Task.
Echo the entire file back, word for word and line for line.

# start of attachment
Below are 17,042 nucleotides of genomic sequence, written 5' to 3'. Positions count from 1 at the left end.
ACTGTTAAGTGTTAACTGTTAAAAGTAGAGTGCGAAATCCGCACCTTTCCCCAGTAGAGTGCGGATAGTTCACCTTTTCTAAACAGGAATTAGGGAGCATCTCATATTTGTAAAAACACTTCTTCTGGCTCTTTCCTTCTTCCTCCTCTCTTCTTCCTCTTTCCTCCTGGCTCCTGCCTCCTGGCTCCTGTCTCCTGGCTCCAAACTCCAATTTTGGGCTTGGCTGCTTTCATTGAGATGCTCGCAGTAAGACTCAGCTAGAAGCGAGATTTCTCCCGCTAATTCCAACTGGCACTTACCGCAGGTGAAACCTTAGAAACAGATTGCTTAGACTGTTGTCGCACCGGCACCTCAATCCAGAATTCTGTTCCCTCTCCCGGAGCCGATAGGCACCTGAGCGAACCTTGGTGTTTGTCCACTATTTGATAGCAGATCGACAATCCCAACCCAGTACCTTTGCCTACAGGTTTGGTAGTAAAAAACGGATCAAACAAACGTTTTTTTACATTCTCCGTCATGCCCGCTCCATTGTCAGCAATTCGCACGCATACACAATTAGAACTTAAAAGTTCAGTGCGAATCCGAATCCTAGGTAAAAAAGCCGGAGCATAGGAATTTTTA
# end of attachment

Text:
Below are 17,042 nucleotides of genomic sequence, written 5' to 3'. Positions count from 1 at the left end.
ACTGTTAAGTGTTAACTGTTAAAAGTAGAGTGCGAAATCCGCACCTTTCCCCAGTAGAGTGCGGATAGTTCACCTTTTCTAAACAGGAATTAGGGAGCATCTCATATTTGTAAAAACACTTCTTCTGGCTCTTTCCTTCTTCCTCCTCTCTTCTTCCTCTTTCCTCCTGGCTCCTGCCTCCTGGCTCCTGTCTCCTGGCTCCAAACTCCAATTTTGGGCTTGGCTGCTTTCATTGAGATGCTCGCAGTAAGACTCAGCTAGAAGCGAGATTTCTCCCGCTAATTCCAACTGGCACTTACCGCAGGTGAAACCTTAGAAACAGATTGCTTAGACTGTTGTCGCACCGGCACCTCAATCCAGAATTCTGTTCCCTCTCCCGGAGCCGATAGGCACCTGAGCGAACCTTGGTGTTTGTCCACTATTTGATAGCAGATCGACAATCCCAACCCAGTACCTTTGCCTACAGGTTTGGTAGTAAAAAACGGATCAAACAAACGTTTTTTTACATTCTCCGTCATGCCCGCTCCATTGTCAGCAATTCGCACGCATACACAATTAGAACTTAAAAGTTCAGTGCGAATCCGAATCCTAGGTAAAAAAGCCGGAGCATAGGAATTTTTA